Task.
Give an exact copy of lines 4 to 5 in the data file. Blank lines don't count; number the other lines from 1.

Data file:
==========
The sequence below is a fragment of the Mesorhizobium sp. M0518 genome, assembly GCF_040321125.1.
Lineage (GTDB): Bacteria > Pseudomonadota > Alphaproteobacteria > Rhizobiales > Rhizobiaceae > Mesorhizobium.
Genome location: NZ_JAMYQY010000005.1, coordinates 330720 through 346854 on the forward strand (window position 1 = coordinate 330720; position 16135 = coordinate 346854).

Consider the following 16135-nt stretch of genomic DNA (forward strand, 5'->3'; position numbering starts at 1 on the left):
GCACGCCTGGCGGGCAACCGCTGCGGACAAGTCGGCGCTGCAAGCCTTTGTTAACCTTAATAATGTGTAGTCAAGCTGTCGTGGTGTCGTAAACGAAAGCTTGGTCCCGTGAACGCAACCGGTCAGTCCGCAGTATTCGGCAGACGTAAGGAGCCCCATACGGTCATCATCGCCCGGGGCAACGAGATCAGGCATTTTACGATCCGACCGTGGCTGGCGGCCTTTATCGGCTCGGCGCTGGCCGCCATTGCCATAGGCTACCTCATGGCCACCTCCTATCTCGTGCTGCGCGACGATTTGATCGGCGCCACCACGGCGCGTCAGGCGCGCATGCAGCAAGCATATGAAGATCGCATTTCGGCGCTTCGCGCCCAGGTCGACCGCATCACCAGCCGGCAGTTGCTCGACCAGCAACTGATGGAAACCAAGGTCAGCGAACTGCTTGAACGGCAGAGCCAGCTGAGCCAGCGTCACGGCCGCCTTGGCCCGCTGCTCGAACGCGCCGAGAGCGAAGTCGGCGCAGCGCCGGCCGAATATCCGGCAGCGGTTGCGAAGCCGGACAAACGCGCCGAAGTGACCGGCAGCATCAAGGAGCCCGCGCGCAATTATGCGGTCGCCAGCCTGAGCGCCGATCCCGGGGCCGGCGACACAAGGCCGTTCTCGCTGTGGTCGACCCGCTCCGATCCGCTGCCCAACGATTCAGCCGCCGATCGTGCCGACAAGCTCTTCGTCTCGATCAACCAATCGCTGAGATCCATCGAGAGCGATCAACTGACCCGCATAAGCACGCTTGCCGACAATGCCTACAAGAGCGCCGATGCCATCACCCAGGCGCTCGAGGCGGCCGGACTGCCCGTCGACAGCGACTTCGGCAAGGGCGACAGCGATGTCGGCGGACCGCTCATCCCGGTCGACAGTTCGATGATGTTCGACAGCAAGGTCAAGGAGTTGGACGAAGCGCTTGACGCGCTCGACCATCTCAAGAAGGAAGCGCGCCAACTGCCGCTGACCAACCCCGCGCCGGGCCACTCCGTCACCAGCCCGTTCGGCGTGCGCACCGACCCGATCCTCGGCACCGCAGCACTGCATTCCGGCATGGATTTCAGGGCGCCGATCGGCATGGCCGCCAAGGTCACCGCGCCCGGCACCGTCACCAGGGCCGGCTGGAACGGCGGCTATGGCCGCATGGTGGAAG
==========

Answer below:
Consider the following 16135-nt stretch of genomic DNA (forward strand, 5'->3'; position numbering starts at 1 on the left):
GCACGCCTGGCGGGCAACCGCTGCGGACAAGTCGGCGCTGCAAGCCTTTGTTAACCTTAATAATGTGTAGTCAAGCTGTCGTGGTGTCGTAAACGAAAGCTTGGTCCCGTGAACGCAACCGGTCAGTCCGCAGTATTCGGCAGACGTAAGGAGCCCCATACGGTCATCATCGCCCGGGGCAACGAGATCAGGCATTTTACGATCCGACCGTGGCTGGCGGCCTTTATCGGCTCGGCGCTGGCCGCCATTGCCATAGGCTACCTCATGGCCACCTCCTATCTCGTGCTGCGCGACGATTTGATCGGCGCCACCACGGCGCGTCAGGCGCGCATGCAGCAAGCATATGAAGATCGCATTTCGGCGCTTCGCGCCCAGGTCGACCGCATCACCAGCCGGCAGTTGCTCGACCAGCAACTGATGGAAACCAAGGTCAGCGAACTGCTTGAACGGCAGAGCCAGCTGAGCCAGCGTCACGGCCGCCTTGGCCCGCTGCTCGAACGCGCCGAGAGCGAAGTCGGCGCAGCGCCGGCCGAATATCCGGCAGCGGTTGCGAAGCCGGACAAACGCGCCGAAGTGACCGGCAGCATCAAGGAGCCCGCGCGCAATTATGCGGTCGCCAGCCTGAGCGCCGATCCCGGGGCCGGCGACACAAGGCCGTTCTCGCTGTGGTCGACCCGCTCCGATCCGCTGCCCAACGATTCAGCCGCCGATCGTGCCGACAAGCTCTTCGTCTCGATCAACCAATCGCTGAGATCCATCGAGAGCGATCAACTGACCCGCATAAGCACGCTTGCCGACAATGCCTACAAGAGCGCCGATGCCATCACCCAGGCGCTCGAGGCGGCCGGACTGCCCGTCGACAGCGACTTCGGCAAGGGCGACAGCGATGTCGGCGGACCGCTCATCCCGGTCGACAGTTCGATGATGTTCGACAGCAAGGTCAAGGAGTTGGACGAAGCGCTTGACGCGCTCGACCATCTCAAGAAGGAAGCGCGCCAACTGCCGCTGACCAACCCCGCGCCGGGCCACTCCGTCACCAGCCCGTTCGGCGTGCGCACCGACCCGATCCTCGGCACCGCAGCACTGCATTCCGGCATGGATTTCAGGGCGCCGATCGGCATGGCCGCCAAGGTCACCGCGCCCGGCACCGTCACCAGGGCCGGCTGGAACGGCGGCTATGGCCGCATGGTGGAAG